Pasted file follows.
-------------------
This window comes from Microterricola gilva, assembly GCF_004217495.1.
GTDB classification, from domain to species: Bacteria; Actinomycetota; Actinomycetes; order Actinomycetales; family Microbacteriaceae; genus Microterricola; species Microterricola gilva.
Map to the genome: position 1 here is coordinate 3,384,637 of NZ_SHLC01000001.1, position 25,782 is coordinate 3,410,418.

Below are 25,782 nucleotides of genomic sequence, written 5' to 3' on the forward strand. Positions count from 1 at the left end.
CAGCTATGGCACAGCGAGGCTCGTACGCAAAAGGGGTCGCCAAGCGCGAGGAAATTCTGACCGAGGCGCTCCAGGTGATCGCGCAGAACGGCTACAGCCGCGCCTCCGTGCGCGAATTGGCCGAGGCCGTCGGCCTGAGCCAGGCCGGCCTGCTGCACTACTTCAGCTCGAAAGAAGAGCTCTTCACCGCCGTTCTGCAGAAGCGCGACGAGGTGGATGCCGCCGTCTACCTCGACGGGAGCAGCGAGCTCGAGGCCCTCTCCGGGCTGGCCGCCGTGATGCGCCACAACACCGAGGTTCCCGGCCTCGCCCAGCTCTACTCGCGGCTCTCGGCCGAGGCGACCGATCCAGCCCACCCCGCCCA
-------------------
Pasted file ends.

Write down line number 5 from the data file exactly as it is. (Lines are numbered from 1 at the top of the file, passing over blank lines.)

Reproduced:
CAGCTATGGCACAGCGAGGCTCGTACGCAAAAGGGGTCGCCAAGCGCGAGGAAATTCTGACCGAGGCGCTCCAGGTGATCGCGCAGAACGGCTACAGCCGCGCCTCCGTGCGCGAATTGGCCGAGGCCGTCGGCCTGAGCCAGGCCGGCCTGCTGCACTACTTCAGCTCGAAAGAAGAGCTCTTCACCGCCGTTCTGCAGAAGCGCGACGAGGTGGATGCCGCCGTCTACCTCGACGGGAGCAGCGAGCTCGAGGCCCTCTCCGGGCTGGCCGCCGTGATGCGCCACAACACCGAGGTTCCCGGCCTCGCCCAGCTCTACTCGCGGCTCTCGGCCGAGGCGACCGATCCAGCCCACCCCGCCCA